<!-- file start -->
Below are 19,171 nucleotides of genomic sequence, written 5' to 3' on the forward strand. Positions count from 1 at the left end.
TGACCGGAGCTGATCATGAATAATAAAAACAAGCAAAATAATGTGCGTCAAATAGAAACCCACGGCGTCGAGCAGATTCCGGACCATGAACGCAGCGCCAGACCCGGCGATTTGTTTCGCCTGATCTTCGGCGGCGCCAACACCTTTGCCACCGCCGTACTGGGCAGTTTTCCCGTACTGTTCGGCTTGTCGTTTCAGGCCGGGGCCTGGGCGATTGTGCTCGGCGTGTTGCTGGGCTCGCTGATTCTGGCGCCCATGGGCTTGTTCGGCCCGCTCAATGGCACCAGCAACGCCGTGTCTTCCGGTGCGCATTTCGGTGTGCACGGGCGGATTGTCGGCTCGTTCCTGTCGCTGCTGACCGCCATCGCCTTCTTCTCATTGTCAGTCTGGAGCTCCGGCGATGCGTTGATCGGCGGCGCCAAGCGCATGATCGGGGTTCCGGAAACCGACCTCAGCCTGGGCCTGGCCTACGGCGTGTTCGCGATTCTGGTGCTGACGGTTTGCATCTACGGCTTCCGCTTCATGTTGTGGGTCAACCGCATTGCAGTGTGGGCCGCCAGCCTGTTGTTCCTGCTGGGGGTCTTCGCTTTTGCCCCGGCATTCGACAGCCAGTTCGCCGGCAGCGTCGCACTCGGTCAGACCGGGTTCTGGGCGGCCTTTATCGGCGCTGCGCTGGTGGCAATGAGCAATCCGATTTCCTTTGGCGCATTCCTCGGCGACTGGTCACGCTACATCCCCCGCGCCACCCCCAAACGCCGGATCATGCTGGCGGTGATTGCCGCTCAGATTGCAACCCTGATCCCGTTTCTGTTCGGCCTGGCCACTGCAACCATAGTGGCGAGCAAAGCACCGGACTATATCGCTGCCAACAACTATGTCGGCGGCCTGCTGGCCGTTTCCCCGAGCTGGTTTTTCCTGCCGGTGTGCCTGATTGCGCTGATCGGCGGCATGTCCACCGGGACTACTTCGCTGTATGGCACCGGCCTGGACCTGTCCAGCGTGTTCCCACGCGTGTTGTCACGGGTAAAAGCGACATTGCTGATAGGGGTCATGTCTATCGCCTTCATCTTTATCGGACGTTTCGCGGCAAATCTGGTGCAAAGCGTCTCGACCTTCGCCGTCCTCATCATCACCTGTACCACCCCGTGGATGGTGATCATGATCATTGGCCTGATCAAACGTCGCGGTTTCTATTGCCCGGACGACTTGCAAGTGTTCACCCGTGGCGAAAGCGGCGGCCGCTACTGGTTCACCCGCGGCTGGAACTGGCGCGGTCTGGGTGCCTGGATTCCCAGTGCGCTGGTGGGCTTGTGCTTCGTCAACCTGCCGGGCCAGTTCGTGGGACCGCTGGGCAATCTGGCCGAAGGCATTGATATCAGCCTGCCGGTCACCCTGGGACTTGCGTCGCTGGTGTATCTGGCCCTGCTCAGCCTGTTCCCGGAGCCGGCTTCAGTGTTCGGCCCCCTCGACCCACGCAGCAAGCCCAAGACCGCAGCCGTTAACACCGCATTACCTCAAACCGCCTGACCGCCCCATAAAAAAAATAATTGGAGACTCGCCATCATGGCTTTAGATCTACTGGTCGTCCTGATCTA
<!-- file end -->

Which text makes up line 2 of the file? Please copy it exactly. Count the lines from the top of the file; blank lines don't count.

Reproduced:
TGACCGGAGCTGATCATGAATAATAAAAACAAGCAAAATAATGTGCGTCAAATAGAAACCCACGGCGTCGAGCAGATTCCGGACCATGAACGCAGCGCCAGACCCGGCGATTTGTTTCGCCTGATCTTCGGCGGCGCCAACACCTTTGCCACCGCCGTACTGGGCAGTTTTCCCGTACTGTTCGGCTTGTCGTTTCAGGCCGGGGCCTGGGCGATTGTGCTCGGCGTGTTGCTGGGCTCGCTGATTCTGGCGCCCATGGGCTTGTTCGGCCCGCTCAATGGCACCAGCAACGCCGTGTCTTCCGGTGCGCATTTCGGTGTGCACGGGCGGATTGTCGGCTCGTTCCTGTCGCTGCTGACCGCCATCGCCTTCTTCTCATTGTCAGTCTGGAGCTCCGGCGATGCGTTGATCGGCGGCGCCAAGCGCATGATCGGGGTTCCGGAAACCGACCTCAGCCTGGGCCTGGCCTACGGCGTGTTCGCGATTCTGGTGCTGACGGTTTGCATCTACGGCTTCCGCTTCATGTTGTGGGTCAACCGCATTGCAGTGTGGGCCGCCAGCCTGTTGTTCCTGCTGGGGGTCTTCGCTTTTGCCCCGGCATTCGACAGCCAGTTCGCCGGCAGCGTCGCACTCGGTCAGACCGGGTTCTGGGCGGCCTTTATCGGCGCTGCGCTGGTGGCAATGAGCAATCCGATTTCCTTTGGCGCATTCCTCGGCGACTGGTCACGCTACATCCCCCGCGCCACCCCCAAACGCCGGATCATGCTGGCGGTGATTGCCGCTCAGATTGCAACCCTGATCCCGTTTCTGTTCGGCCTGGCCACTGCAACCATAGTGGCGAGCAAAGCACCGGACTATATCGCTGCCAACAACTATGTCGGCGGCCTGCTGGCCGTTTCCCCGAGCTGGTTTTTCCTGCCGGTGTGCCTGATTGCGCTGATCGGCGGCATGTCCACCGGGACTACTTCGCTGTATGGCACCGGCCTGGACCTGTCCAGCGTGTTCCCACGCGTGTTGTCACGGGTAAAAGCGACATTGCTGATAGGGGTCATGTCTATCGCCTTCATCTTTATCGGACGTTTCGCGGCAAATCTGGTGCAAAGCGTCTCGACCTTCGCCGTCCTCATCATCACCTGTACCACCCCGTGGATGGTGATCATGATCATTGGCCTGATCAAACGTCGCGGTTTCTATTGCCCGGACGACTTGCAAGTGTTCACCCGTGGCGAAAGCGGCGGCCGCTACTGGTTCACCCGCGGCTGGAACTGGCGCGGTCTGGGTGCCTGGATTCCCAGTGCGCTGGTGGGCTTGTGCTTCGTCAACCTGCCGGGCCAGTTCGTGGGACCGCTGGGCAATCTGGCCGAAGGCATTGATATCAGCCTGCCGGTCACCCTGGGACTTGCGTCGCTGGTGTATCTGGCCCTGCTCAGCCTGTTCCCGGAGCCGGCTTCAGTGTTCGGCCCCCTCGACCCACGCAGCAAGCCCAAGACCGCAGCCGTTAACACCGCATTACCTCAAACCGCCTGACCGCCCCATAAAAAAAATAATTGGAGACTCGCCATCATGGCTTTAGATCTACTGGTCGTCCTGATCTA